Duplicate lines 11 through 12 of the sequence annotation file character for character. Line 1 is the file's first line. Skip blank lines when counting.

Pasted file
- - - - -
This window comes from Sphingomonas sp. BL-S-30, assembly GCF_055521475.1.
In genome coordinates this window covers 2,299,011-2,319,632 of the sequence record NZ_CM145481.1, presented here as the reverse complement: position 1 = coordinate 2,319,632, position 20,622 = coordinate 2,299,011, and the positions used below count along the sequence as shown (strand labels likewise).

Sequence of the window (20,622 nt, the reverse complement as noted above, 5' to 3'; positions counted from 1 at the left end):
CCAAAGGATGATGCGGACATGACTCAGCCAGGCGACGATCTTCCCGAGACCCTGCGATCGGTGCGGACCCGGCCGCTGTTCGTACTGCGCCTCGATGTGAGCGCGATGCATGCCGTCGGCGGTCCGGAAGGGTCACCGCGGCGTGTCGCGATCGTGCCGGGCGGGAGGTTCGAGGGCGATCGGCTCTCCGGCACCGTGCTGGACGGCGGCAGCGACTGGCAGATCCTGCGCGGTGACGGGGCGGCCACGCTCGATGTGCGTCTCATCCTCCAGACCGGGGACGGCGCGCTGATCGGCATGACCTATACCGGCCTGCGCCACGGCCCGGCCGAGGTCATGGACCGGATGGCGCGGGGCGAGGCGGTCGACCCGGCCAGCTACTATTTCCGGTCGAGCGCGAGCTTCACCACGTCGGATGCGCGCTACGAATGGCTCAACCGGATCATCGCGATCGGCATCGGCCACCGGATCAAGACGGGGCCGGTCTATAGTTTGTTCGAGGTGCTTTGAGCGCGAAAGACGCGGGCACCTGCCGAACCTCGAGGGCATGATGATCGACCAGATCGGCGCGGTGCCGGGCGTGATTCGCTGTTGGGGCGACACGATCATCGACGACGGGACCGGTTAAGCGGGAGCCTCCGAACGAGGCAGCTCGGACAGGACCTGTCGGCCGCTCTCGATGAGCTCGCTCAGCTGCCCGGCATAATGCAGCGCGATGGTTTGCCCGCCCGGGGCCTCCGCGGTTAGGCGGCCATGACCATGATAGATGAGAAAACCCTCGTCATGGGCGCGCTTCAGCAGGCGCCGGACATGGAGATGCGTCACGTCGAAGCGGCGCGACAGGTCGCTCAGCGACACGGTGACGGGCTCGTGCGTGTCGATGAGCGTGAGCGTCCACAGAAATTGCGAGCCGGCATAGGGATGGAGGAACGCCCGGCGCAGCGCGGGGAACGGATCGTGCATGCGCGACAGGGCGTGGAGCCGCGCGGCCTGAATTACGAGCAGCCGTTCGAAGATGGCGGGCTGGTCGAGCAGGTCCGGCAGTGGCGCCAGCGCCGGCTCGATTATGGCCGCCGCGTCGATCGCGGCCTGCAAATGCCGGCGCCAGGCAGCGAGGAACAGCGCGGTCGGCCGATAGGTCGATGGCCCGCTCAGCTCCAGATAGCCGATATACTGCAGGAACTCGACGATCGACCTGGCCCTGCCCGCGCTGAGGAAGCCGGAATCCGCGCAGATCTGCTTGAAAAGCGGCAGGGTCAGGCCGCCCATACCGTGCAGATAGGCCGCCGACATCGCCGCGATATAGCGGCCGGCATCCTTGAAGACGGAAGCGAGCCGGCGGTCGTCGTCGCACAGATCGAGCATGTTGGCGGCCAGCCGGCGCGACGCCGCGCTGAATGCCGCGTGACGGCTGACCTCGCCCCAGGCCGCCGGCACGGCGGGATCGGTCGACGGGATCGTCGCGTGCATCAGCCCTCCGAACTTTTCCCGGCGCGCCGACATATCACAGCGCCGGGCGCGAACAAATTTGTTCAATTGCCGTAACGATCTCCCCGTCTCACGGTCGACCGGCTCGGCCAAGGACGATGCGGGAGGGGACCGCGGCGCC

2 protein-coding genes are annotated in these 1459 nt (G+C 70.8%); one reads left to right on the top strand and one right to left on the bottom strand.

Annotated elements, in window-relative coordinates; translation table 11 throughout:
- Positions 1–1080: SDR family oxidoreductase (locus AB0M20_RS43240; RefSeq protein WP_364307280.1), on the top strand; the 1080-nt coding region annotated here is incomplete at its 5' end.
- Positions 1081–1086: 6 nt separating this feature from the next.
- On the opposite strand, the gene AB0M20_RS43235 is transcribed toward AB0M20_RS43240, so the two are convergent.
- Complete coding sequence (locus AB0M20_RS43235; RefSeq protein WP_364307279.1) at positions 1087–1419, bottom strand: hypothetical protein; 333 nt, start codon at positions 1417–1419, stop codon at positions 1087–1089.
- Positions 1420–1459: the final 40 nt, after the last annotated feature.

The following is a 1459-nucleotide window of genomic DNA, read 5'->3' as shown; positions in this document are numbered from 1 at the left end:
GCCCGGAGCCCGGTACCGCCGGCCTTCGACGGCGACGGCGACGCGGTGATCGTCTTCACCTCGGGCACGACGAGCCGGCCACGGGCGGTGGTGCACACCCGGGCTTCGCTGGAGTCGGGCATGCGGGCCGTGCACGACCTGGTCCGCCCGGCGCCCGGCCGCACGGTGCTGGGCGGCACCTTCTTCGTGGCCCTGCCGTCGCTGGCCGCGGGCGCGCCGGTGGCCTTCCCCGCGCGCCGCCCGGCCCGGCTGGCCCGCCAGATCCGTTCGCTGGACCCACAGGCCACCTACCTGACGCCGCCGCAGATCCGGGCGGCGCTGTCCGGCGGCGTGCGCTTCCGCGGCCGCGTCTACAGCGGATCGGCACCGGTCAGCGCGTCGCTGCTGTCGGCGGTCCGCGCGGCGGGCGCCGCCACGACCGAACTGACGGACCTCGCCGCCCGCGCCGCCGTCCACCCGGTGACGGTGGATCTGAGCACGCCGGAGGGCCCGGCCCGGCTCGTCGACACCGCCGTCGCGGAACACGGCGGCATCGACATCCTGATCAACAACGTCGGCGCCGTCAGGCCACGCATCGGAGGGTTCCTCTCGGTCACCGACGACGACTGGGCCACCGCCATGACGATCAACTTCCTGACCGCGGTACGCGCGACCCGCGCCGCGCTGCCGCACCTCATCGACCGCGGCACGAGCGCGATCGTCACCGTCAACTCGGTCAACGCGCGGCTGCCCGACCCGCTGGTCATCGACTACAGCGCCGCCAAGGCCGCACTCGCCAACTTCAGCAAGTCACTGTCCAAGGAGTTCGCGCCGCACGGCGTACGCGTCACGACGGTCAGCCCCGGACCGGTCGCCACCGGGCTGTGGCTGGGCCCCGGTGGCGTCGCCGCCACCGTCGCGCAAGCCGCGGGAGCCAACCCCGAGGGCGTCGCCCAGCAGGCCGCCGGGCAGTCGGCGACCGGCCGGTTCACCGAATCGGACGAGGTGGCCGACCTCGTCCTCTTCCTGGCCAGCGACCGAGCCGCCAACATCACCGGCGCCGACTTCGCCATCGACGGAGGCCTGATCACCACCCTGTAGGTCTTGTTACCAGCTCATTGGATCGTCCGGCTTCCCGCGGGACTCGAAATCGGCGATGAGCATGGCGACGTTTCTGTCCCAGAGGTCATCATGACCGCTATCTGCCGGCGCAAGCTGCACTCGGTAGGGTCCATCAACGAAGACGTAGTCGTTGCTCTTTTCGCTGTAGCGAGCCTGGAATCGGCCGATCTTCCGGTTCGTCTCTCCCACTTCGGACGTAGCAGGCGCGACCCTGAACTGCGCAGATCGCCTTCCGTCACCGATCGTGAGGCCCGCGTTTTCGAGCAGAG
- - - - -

- Positions 1420–1459: the final 40 nt, after the last annotated feature.

The following is a 1459-nucleotide window of genomic DNA, read 5'->3' as shown; positions in this document are numbered from 1 at the left end: